Then, taking with me what little was remaining from my legacy, I left for Tokyo, determined that never again would I return to my home province.I next arranged to lodge with the family of a soldier who had died in war, in their house in Koishikawadai.This household consisted of the Mistress (the widow), her beautiful daughter, and a maid. Since I now feltthat I could no longer rely upon others, it seemed impossible for me to get into terms of harmoniousfellowship with this family. But the Mistress praised me, saying I was sedate and self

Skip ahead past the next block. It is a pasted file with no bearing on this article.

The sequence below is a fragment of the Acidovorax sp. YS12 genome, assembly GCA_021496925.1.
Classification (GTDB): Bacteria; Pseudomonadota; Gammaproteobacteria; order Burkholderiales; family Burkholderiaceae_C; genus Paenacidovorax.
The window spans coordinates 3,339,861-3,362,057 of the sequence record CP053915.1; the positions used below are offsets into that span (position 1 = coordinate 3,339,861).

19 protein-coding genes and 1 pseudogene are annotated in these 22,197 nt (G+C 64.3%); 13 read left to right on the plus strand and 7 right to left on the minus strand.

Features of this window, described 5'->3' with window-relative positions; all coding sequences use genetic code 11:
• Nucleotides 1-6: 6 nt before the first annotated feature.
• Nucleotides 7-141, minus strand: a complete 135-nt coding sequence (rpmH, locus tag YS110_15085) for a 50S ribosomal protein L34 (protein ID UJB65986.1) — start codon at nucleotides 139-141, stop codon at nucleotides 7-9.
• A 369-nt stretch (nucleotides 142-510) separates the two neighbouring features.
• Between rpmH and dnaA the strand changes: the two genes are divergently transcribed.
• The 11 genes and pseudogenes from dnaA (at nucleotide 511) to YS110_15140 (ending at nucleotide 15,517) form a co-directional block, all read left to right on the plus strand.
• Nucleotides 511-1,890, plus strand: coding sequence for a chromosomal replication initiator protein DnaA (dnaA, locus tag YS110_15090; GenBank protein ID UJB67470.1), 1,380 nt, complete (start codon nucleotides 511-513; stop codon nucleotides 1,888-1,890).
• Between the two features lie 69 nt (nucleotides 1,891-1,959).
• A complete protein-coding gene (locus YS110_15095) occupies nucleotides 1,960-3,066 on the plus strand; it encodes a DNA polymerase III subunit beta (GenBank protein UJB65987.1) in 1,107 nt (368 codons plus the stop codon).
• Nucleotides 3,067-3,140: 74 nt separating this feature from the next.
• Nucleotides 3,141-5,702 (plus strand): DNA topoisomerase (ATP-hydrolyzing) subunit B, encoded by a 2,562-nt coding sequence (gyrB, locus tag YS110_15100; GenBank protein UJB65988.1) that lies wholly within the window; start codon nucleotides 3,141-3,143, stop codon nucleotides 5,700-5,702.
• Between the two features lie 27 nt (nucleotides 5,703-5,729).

possessed. She alsosaid I was a studious person.Her attitude made me feel at ease. The hostile feeling toward people which I had acquired through myuncle gradually subsided within me, and I began to cultivate a closer friendship with the family, even tothe extent of sharing amusing stories with the daughter. I confided to them about my past, received their sympathy, and was treated by the Mistress as though I were a relative of the family. It was all very pleasant. But, on the other hand, I began to feel suspicious of the Mistress, thinking that perhaps she wasdevoting her efforts towards getting me into closer intimacy with her daughter, with intentions similar tothose of my uncle. Nevertheless, I did not want to suspect the girl herself. On the contrary, I found myself becomingincreasingly disturbed over her, losing my self-possession and entering into a state of excitement. Oncethe three of us went out together to do some shopping, and the next day I was made the object of some bantering by my friends.I reported this to the Mistress. I even thought of going one step further by telling her about my feelingtoward her daughter, but in the end I could not manage to say it, and let the opportune moment slip by.My relations with the Mistress and her daughter were in this state when it became necessary that another young man should enter into the situation. If he had not crossed my path, there would probably have beenno necessity for my writing you a lengthy epistle. Let me here call this young man simply as K. K. had been my close friend since childhood days. As a matter of fact, it was I who had brought him, against hiswill, to lodge at this house.K. was the son of a Buddhist priest of the Shin Sect. For certain reasons he was adopted by a physicianand had expected to study in Tokyo in order to become a physician himself. But that did not suit his taste.He changed to a special study of religious philosophy. For this he was driven out of his adopted familyand suffered also the discontinuance of his school allowances from his legitimate home. He thus became anight school teacher and attended the university during the day. His subsequent mode of life was sowretched and pathetic that, since I had a small sum remaining from my legacy, I induced him to come tolive at my house and secretly paid for his board.He was inclined to silence. Further, he deliberately chose to pursue the sort of existence which involvedhardship and inconvenience, in order — so he said — to discipline his will. Having been reared in theBuddhist dogma, it is probable that he even went to the extent of lashing his body so that his soul mightrise to greater splendour and brilliance. The Mistress said he was a man with a personality that was quiteinaccessible.Yet, in the meantime, K. became friendly with the member of the household. The daughter, particularly,held frequent chats with him in his room. To me, moved as I was with the intense desire to take exclusive possession of her, this turn of events was somewhat disconcerting. Yet it was I who brought him to live inthis house, against his wish. The irony of it all made me suffer all the more.At last the catastrophe came. In that grave and solemn manner of his, he one day bared his love for her. Iwas stunned — to think that he had beaten me out! ... But this was not all. I was completely overcome bythe favourable circumstances of his case, so that I even felt a sense of fear in my heart — the fear arisingfrom a recognition of the fact that he had a better record than me at the university and that even his ardour was greater than mine.As to his love, however, he had confided it to no one else. It was several days afterwards that I finallythought of giving utterance to my accumulated feelings in a counter-attack. I asked him how he expected